Sky Captain And The World Of Tomorrow
It took a scant 26 days for 37-year-old self-professed computer nerd and comic aficionado Kerry Conran, director of photography Eric Adkins, compositing supervisor Stephen Lawes, lighting director Michael Sean Foley and their star-studded cast to shoot “Sky Captain and the World of Tomorrow.” Almost entirely filmed before bluescreens, with backgrounds “painted” in by Conran and his team over the course of a year following the shoot, the result is a remarkable blend of neveau technology and the sensibilities of 1940s entertainment - a stylish, exciting, truly remarkable achievement in film.
It is, in this critic’s opinion, the breakout cinematic story – and the best film thus far – of 2004.
Gwyneth Paltrow plays Polly Perkins, a plucky New York reporter who is following a lead – and her nose – in the disappearance of multiple scientists across the globe. An unexpected (awfully large and mechanical) twist leads her to former beau and dashing flyboy Sky Captain Joseph Sullivan (Jude Law). They band together to unlock the mystery and save the planet from the evil Dr. Totenkopf (German for “deadhead”, a fun metaphor you’ll understand when you see the film.) Along the way, Joe and Polly employ the assistance of techno-geek Dax Dearborn (Giovanni Ribisi) and Joe’s other ex-flame, Franky Cook (Angelina Jolie). Set against the hyper-stylized visuals and the grandiose musical themes of Edward Shearmur, this cast of delightful characters works magic of their own as they race against time for the sake of all good.
Conran – who comes out of absolutely nowhere with this film – provides majestic vision to a story ripped half from comic books and half from film noir. He channels the artistry of “Metropolis” and blends it with the dashing adventures of “Raiders of the Lost Ark”… and he is entirely devoted to the whimsical, larger-than-life result. Technically, the film dazzles – proving, with a startlingly small budget, what is possible with computer filmmaking and what has been lacking in the recent spate of Hollywood CGI-based pictures: an organic delight that rises above digits and approaches art.
The performances – particularly the charming, understated relationship portrayed by Paltrow and Law – support Conran’s vision with nuance. It’s a remarkable achievement to act entirely out of context, but the actors nail their work to the digital floor, their joy in working on the project effortless and apparent. Production designer (and big brother) Kevin Conran delivers an equally powerful character in the realization of sets and costumes. And the team’s total commitment delves even further to accommodate the final (we think) performance of Sir Laurence Olivier in a post-humus performance as ingenious as it is enjoyable.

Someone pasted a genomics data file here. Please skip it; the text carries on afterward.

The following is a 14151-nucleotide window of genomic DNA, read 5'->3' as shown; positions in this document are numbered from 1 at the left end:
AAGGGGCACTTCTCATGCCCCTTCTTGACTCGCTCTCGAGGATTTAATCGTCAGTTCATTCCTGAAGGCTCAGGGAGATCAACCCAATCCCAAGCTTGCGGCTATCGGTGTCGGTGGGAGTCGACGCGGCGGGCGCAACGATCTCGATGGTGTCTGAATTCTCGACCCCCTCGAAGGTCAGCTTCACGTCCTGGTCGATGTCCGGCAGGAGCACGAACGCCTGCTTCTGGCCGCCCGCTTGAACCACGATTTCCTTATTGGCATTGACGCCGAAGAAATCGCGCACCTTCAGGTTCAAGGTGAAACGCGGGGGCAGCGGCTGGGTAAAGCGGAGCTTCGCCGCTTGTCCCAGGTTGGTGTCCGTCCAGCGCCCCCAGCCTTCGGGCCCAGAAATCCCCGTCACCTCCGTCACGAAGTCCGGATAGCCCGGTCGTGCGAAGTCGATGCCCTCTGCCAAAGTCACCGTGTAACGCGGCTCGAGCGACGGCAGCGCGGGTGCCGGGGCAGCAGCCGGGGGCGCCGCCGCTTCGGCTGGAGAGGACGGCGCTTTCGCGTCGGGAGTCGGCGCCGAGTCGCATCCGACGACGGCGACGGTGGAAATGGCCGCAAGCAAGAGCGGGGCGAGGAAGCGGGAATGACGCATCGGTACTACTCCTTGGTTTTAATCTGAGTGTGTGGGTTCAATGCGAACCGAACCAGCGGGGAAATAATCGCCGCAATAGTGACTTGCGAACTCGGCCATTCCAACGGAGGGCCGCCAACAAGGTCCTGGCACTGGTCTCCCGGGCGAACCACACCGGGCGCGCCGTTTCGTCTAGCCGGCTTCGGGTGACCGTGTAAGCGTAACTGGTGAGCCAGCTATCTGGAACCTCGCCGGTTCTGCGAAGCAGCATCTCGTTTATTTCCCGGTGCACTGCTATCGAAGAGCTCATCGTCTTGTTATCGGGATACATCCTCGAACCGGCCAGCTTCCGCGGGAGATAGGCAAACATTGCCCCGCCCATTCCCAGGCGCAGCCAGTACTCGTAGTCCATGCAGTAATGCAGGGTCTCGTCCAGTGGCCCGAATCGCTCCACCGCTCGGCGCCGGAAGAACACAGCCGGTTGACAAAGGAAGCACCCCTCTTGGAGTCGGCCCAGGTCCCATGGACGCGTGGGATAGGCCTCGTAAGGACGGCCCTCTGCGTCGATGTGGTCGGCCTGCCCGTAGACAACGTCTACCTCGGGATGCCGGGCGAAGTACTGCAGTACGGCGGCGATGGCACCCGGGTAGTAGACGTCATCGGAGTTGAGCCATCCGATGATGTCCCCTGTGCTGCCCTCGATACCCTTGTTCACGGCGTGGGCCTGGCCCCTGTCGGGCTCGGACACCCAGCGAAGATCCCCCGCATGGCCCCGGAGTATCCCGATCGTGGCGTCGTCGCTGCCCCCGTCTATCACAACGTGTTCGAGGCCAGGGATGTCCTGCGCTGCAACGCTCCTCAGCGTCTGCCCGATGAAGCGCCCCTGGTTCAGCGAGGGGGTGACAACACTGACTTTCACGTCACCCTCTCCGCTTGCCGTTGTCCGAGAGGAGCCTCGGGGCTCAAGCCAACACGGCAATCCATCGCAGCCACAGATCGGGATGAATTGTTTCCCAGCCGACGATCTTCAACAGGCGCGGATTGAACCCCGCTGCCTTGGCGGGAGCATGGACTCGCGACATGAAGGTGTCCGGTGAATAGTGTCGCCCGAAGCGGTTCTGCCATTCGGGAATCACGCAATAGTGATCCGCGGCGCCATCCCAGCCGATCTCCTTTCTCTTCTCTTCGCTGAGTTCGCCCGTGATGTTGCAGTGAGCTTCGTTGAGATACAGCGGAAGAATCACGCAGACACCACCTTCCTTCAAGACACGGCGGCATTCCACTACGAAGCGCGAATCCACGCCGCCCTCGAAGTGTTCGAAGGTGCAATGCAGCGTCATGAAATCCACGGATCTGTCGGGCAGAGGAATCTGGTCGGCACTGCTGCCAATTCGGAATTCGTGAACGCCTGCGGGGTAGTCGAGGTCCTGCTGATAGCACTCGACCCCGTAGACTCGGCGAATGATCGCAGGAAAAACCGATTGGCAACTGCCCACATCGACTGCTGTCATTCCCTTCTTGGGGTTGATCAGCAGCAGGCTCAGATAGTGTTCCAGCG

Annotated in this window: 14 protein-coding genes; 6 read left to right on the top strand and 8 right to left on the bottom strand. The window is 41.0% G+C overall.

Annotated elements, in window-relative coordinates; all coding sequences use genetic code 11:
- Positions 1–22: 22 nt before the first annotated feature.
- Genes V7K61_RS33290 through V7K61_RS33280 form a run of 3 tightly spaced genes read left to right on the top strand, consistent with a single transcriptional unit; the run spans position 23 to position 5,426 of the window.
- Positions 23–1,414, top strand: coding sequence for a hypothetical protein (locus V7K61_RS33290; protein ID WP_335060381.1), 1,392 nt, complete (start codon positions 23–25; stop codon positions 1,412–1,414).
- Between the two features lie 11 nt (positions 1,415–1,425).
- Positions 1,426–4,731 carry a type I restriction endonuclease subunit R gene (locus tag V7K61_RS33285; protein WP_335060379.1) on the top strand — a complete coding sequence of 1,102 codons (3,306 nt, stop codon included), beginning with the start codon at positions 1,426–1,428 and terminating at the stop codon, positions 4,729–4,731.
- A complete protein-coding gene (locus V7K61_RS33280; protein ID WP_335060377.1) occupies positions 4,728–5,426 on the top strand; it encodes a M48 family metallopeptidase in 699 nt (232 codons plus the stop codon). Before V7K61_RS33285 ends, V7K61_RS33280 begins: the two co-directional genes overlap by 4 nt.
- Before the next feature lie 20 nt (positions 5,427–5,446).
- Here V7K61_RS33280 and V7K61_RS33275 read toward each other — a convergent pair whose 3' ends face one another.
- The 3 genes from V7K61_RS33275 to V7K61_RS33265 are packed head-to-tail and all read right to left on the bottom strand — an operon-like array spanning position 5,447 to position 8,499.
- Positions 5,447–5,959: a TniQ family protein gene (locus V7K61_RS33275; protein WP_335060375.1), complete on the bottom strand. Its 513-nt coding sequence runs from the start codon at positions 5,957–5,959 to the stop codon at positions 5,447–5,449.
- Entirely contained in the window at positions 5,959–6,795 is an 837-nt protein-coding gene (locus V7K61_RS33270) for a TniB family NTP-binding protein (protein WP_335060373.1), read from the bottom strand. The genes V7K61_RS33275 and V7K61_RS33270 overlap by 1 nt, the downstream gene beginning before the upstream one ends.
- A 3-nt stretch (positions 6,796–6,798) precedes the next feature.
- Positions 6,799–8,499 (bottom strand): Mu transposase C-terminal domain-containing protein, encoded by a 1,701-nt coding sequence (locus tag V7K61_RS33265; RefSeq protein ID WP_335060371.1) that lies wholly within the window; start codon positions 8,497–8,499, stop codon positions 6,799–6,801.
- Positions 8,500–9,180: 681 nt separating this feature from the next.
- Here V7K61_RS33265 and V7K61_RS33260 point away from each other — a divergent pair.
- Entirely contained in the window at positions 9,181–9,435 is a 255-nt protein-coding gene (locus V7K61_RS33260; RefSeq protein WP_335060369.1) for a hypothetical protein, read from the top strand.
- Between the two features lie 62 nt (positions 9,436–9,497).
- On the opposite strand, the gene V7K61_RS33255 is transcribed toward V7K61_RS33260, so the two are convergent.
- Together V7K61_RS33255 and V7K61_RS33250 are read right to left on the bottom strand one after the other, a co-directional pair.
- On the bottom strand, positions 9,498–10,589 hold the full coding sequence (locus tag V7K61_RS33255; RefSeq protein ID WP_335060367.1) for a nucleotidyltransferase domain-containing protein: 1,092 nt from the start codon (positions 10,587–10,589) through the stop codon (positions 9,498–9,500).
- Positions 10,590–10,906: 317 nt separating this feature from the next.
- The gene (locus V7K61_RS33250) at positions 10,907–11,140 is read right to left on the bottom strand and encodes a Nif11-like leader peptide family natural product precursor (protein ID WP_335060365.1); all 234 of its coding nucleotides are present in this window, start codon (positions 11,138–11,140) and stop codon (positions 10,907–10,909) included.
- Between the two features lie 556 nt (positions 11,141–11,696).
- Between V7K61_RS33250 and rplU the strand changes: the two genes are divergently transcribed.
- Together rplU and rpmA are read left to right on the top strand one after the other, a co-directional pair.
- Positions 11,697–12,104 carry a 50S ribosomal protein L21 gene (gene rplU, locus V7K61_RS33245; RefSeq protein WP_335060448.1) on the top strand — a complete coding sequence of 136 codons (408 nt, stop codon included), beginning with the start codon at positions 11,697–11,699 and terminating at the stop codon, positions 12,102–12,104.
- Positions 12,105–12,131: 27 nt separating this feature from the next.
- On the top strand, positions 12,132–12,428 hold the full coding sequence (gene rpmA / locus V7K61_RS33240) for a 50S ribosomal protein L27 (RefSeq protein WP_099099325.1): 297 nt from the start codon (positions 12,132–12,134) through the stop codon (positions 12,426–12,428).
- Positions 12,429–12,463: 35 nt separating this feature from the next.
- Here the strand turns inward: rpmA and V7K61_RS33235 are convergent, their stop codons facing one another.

And yet it’s the dramatic intelligence of the piece that has staying power. Technical gimmickry and fine thespians are forgettable when a film lacks thematic appeal; “Sky Captain,” for all of its exterior merits, does not disappoint on its human ones. The film is mythically self-aware, from call to action to threshold barriers to a denoument as ironic as it is iconic; the clash of good and evil, of apparent gods and mortals, of tragic weaknesses and heroism with depth is as delineated as it was in Lucas’ “Star Wars” – and as pleasurable to experience. Don’t look for hidden motives, subplots and an exploration of the dark recesses of the human mind; this is model storytelling of the most fantastic kind – the kind we grew up with and dream about, the kind we haven’t seen in decades.
And perhaps that is the greatest achievement of “Sky Captain.” It reminds us that the human condition – elements of good and evil, love and hate – remain refreshingly present in today’s hyper-sarcastic, caustically pessimistic, spiritually adrift world. It reminds us that hard work and bright ideas can save the world – or make a movie in the basement. And it reminds us that the “World of Tomorrow” is still out there, still something we craft with our own hands. Conran crafted his world with guts and hope, and he challenges us all to do the same.
Can a movie really be that great? Go see for yourself.